August 25, 2015

Consistent Shark Encounters Raise Questions

You’ve seen the footage. It seems now-a-days that there’s a video of a shark and human encounter every week. From Southern California, to Florida, to South Africa, to Australia there have been countless Great White Shark encounters caught on video over the past few years, but especially this summer! To the untrained eye it would appear that the shark population is on the rise. At the same time, you can’t help but notice that the GoPro population is on the rise too! An increase in global water temps has also been mentioned as a possible factor.

So what gives? We all watch the clips, yet there’s often no facts or info to go along with the sightings. That’s because even with the latest advances in technology the tracking and studying of these apex predators has still proved to be extremely difficult. Meanwhile, everyone’s wondering the same thing. Has the shark population increased? How many sharks are out there? What beaches are safe?

A Great White Shark swims next to paddle boarders at Manhattan Beach, CA. Photo by Nathan Anderson.

In this series of blogs we’ll try and get to the bottom of the mystery. By compiling video of recent shark encounters, having discussions with shark experts and marine scientists, and taking into consideration first-hand accounts from shark attack victims we hope to find a better understanding of what’s really going on.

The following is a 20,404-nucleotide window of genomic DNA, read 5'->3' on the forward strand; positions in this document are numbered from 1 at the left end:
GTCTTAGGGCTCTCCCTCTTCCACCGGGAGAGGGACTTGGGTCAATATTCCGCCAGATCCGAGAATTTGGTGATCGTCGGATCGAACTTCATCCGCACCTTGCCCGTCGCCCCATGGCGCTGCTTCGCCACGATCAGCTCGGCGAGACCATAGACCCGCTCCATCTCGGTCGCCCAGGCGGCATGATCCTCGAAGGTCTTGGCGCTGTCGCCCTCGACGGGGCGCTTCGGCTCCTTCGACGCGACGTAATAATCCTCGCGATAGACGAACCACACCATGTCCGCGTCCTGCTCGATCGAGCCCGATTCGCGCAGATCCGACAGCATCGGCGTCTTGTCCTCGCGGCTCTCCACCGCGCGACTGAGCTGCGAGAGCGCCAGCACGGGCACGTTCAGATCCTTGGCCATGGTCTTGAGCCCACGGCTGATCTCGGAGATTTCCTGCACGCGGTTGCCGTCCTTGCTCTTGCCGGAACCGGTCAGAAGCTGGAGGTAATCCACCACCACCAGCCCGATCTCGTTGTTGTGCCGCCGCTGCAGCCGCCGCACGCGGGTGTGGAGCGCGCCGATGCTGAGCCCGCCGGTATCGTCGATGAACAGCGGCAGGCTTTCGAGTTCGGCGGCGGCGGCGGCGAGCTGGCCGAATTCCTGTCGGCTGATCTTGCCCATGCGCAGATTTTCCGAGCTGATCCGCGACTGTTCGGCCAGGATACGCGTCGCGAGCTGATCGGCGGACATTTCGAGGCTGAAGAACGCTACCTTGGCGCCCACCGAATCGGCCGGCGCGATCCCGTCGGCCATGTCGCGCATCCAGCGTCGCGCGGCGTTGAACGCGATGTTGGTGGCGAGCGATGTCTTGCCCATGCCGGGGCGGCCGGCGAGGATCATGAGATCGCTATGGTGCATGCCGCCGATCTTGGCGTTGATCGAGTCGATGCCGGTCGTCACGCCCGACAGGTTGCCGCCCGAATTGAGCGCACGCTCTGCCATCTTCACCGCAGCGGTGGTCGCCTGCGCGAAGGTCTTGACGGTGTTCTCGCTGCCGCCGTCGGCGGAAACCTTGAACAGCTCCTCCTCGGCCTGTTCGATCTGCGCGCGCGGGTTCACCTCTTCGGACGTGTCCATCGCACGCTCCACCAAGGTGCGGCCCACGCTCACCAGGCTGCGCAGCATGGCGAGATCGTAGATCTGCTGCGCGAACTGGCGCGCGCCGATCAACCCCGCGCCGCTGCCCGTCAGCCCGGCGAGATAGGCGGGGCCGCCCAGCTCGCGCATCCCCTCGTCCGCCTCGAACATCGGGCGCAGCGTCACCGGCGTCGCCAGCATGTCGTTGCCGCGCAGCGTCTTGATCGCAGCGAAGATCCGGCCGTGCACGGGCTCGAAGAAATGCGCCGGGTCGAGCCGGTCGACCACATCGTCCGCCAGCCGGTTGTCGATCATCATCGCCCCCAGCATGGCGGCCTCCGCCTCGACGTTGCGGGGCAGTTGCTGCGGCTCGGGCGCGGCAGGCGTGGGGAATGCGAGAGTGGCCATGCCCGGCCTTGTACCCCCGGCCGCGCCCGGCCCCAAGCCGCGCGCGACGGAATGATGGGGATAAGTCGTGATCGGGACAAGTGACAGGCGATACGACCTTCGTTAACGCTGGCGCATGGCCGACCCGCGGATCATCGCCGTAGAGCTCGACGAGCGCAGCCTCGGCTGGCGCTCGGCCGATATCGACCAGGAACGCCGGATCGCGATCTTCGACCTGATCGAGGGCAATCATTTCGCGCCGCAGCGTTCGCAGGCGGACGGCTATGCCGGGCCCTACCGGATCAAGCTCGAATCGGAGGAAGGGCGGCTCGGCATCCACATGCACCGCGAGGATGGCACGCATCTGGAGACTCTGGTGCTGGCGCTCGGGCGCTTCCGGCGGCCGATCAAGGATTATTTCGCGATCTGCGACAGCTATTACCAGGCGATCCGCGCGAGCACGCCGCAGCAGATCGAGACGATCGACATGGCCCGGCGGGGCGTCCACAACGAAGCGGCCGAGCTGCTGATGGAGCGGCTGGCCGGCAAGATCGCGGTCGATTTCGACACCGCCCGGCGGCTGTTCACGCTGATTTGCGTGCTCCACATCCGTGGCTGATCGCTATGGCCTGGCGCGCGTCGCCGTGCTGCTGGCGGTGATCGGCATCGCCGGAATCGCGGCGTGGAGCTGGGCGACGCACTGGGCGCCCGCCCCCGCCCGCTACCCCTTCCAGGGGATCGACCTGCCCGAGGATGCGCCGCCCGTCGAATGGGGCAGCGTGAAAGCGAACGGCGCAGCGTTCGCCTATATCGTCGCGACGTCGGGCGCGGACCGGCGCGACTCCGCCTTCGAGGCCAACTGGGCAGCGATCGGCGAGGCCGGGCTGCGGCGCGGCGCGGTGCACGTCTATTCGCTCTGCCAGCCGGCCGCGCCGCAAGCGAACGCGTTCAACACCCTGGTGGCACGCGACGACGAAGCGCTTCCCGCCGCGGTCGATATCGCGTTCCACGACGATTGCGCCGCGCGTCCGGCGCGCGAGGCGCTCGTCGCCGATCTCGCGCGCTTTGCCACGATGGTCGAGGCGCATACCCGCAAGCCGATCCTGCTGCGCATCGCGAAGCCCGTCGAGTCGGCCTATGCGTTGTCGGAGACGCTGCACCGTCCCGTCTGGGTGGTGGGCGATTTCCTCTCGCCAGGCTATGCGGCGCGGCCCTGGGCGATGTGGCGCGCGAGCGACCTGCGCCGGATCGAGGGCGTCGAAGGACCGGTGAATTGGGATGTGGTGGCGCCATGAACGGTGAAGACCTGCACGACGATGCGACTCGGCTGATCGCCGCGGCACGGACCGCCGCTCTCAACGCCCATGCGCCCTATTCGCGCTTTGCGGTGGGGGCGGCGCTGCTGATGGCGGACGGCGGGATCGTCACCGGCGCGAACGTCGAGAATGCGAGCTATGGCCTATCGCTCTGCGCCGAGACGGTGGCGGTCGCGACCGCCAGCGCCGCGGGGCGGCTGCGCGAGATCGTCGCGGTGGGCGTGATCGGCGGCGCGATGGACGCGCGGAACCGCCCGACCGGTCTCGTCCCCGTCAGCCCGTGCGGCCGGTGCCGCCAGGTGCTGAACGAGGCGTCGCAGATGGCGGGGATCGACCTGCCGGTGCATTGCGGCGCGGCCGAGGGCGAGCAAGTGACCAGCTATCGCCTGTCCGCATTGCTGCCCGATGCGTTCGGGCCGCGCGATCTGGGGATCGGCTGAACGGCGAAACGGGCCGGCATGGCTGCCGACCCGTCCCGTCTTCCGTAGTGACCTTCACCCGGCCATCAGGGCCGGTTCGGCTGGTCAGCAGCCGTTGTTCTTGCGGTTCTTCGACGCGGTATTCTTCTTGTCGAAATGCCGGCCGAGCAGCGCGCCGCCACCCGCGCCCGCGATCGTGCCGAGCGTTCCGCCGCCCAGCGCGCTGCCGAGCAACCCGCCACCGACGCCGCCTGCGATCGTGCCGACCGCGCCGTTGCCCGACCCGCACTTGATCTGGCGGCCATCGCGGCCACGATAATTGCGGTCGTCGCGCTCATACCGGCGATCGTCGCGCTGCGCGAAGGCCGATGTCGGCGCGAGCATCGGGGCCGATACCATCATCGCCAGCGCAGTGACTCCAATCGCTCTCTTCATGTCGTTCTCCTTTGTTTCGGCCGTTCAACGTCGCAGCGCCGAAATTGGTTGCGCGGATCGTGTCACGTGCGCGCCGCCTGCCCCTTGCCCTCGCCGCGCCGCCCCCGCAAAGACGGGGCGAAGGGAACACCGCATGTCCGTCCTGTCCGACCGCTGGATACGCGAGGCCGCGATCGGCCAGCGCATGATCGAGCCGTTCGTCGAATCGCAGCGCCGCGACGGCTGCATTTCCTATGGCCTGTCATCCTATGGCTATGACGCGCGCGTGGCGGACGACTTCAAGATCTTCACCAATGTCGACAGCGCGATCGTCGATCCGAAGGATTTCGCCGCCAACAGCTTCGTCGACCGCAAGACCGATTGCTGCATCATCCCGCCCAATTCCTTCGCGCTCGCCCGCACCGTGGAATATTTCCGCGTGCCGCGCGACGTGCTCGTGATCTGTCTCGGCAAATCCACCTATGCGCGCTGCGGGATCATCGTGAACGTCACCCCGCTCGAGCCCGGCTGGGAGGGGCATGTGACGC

A large Great White follows a marine biologist off of Cape Town, South Africa. Research has proven that Great Whites are attracted to the color yellow. Photo by Thomas Peschak.

First, let’s take a look at some of the most popular shark encounters over the last few months.

Although not captured on video, this attack on a kayaker last week near Santa Barbara, CA has the community on edge.

A drone camera operator near Pismo Beach, CA got a big surprise when he filmed a weekend surf session two weeks ago.

In early July, several beach goers witnessed up to 13 Great Whites roaming the Seacliff and Aptos beaches in Monterey Bay, Ca.

Further down the coast, paddle boarders in Huntington have been spotting Great Whites almost daily.

Also in July, pro surfer Mick Fanning’s amazing shark attack was caught on a live webcast at a South African surf contest.

Coming Soon: In a better effort to understand what’s going on, we discuss the increase in shark sightings with shark experts and marine scientists!

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